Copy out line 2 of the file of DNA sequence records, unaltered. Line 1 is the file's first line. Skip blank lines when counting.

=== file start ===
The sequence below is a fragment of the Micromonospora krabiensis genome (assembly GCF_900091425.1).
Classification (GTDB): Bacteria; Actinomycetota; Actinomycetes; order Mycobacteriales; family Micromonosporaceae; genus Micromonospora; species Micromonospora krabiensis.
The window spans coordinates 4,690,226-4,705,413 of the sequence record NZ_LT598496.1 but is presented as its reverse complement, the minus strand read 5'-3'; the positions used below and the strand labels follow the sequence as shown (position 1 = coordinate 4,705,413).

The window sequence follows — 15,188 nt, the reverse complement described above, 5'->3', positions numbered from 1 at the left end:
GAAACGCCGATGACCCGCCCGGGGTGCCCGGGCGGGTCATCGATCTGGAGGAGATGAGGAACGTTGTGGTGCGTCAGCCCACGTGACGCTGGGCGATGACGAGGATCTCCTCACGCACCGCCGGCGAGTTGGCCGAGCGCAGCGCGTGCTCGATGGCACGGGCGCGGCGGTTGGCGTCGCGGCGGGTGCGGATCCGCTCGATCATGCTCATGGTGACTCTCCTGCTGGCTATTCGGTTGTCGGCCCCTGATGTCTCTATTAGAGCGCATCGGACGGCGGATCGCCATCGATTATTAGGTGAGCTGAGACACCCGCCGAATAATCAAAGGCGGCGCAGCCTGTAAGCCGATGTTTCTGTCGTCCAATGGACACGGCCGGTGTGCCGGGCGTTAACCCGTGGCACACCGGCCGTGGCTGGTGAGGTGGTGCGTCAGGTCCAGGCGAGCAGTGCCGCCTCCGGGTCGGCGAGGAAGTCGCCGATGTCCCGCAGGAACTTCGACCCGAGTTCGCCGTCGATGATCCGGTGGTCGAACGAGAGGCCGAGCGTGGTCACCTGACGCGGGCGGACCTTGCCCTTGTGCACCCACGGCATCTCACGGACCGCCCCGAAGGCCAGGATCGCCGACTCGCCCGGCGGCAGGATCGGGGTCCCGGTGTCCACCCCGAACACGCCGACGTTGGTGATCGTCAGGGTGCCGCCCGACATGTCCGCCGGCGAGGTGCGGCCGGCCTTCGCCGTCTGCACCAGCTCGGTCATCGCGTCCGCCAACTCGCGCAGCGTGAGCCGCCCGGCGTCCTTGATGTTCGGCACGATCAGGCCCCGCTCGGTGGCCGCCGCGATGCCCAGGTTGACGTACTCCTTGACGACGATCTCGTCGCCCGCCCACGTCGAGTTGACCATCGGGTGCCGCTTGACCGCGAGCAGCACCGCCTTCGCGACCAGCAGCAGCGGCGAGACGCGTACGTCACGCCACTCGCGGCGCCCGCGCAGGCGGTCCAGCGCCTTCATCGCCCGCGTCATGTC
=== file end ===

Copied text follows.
Classification (GTDB): Bacteria; Actinomycetota; Actinomycetes; order Mycobacteriales; family Micromonosporaceae; genus Micromonospora; species Micromonospora krabiensis.